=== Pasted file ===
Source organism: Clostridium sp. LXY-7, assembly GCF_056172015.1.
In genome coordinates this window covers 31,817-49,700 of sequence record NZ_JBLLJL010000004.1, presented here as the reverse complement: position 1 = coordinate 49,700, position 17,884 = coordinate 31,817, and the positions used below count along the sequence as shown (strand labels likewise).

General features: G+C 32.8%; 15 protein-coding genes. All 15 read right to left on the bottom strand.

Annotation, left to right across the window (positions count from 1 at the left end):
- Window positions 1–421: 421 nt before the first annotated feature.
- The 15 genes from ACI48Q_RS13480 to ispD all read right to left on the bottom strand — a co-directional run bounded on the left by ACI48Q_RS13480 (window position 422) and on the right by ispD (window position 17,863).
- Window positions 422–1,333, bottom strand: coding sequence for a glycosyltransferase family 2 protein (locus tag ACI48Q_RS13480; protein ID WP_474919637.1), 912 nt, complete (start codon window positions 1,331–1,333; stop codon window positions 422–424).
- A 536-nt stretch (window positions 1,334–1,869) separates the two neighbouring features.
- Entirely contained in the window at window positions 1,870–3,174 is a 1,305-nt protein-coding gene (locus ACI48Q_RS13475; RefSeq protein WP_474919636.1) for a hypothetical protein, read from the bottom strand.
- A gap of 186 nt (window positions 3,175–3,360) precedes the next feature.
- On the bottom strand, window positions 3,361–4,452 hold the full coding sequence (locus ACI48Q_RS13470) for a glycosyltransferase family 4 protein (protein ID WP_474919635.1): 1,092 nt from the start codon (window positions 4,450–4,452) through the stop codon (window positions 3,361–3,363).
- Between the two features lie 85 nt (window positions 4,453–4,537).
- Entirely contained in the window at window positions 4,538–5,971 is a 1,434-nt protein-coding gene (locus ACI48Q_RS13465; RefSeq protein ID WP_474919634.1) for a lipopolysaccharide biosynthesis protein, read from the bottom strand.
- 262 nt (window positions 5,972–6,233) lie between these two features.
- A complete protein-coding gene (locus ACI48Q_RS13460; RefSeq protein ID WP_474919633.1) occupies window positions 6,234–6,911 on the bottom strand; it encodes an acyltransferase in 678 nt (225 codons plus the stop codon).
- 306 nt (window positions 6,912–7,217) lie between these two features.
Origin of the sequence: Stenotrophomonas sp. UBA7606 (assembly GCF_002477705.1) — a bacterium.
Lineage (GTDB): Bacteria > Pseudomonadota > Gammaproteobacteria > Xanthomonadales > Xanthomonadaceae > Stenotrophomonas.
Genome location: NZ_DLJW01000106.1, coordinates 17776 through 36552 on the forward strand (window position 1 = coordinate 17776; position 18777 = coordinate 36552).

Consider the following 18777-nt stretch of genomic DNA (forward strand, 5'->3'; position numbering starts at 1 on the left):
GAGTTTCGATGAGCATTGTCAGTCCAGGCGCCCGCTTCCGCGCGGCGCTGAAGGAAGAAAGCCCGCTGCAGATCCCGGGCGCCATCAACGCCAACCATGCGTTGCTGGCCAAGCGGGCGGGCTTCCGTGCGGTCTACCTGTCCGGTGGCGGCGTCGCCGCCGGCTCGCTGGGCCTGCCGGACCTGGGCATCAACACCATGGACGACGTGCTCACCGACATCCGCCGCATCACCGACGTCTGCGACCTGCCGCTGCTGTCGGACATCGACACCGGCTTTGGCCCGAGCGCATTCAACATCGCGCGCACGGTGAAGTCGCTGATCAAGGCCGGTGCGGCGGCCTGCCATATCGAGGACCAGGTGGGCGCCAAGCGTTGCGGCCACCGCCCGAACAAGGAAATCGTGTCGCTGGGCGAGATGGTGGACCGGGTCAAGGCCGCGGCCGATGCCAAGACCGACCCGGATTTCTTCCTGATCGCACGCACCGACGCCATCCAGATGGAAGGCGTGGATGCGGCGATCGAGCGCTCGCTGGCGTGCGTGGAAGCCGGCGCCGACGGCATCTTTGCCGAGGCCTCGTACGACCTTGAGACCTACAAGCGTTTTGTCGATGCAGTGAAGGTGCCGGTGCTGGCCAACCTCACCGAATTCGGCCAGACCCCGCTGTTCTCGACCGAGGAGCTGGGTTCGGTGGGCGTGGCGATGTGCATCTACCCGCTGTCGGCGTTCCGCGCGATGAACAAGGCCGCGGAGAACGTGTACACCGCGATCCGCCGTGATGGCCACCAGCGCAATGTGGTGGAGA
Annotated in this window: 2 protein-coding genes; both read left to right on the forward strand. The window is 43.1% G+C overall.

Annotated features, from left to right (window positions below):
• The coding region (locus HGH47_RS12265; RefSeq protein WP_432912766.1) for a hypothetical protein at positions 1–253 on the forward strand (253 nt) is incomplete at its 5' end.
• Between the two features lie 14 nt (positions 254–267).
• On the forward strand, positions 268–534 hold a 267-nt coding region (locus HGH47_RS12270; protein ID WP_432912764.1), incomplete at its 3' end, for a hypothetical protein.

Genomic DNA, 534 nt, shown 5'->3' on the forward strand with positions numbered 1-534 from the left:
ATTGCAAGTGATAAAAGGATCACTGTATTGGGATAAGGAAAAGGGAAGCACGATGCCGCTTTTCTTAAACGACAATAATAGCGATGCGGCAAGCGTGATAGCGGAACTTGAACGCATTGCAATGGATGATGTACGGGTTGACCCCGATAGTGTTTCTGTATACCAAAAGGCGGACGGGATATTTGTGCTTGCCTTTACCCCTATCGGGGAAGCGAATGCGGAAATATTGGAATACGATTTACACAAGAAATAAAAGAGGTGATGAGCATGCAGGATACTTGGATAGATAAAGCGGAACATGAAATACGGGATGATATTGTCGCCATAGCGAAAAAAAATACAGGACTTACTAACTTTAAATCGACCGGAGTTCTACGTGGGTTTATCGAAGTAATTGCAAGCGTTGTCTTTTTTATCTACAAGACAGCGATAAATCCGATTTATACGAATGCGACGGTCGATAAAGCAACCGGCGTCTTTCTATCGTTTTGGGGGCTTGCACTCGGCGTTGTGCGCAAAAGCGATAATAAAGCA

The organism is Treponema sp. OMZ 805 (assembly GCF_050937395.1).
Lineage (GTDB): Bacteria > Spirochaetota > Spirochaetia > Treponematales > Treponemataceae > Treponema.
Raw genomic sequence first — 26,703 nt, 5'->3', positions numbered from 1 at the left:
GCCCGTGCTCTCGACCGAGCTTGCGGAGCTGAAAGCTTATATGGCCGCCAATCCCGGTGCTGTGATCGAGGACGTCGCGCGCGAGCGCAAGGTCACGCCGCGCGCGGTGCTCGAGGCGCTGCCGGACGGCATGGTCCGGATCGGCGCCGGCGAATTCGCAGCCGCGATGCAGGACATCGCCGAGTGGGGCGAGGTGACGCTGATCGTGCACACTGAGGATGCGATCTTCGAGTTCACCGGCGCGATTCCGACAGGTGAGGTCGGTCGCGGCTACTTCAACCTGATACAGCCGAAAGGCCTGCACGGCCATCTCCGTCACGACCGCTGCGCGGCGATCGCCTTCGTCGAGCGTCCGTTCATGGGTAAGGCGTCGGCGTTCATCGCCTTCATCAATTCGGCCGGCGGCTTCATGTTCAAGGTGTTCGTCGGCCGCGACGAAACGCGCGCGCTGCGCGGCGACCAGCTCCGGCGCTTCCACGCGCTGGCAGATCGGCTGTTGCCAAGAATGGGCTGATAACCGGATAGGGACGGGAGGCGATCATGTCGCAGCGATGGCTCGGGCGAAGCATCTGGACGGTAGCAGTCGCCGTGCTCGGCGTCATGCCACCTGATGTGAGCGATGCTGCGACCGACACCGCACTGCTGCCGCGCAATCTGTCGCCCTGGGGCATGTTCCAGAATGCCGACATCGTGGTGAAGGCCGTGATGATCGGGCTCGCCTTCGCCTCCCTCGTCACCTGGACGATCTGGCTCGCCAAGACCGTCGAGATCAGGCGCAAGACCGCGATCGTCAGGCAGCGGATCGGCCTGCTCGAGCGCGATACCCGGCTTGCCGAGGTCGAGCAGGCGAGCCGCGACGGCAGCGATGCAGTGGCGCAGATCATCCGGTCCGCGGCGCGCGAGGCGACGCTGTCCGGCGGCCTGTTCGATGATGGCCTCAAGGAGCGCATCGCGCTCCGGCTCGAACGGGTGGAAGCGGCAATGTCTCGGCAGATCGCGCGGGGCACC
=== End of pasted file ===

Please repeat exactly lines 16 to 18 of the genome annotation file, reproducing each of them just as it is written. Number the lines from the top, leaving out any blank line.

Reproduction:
- 306 nt (window positions 6,912–7,217) lie between these two features.
Origin of the sequence: Stenotrophomonas sp. UBA7606 (assembly GCF_002477705.1) — a bacterium.
Lineage (GTDB): Bacteria > Pseudomonadota > Gammaproteobacteria > Xanthomonadales > Xanthomonadaceae > Stenotrophomonas.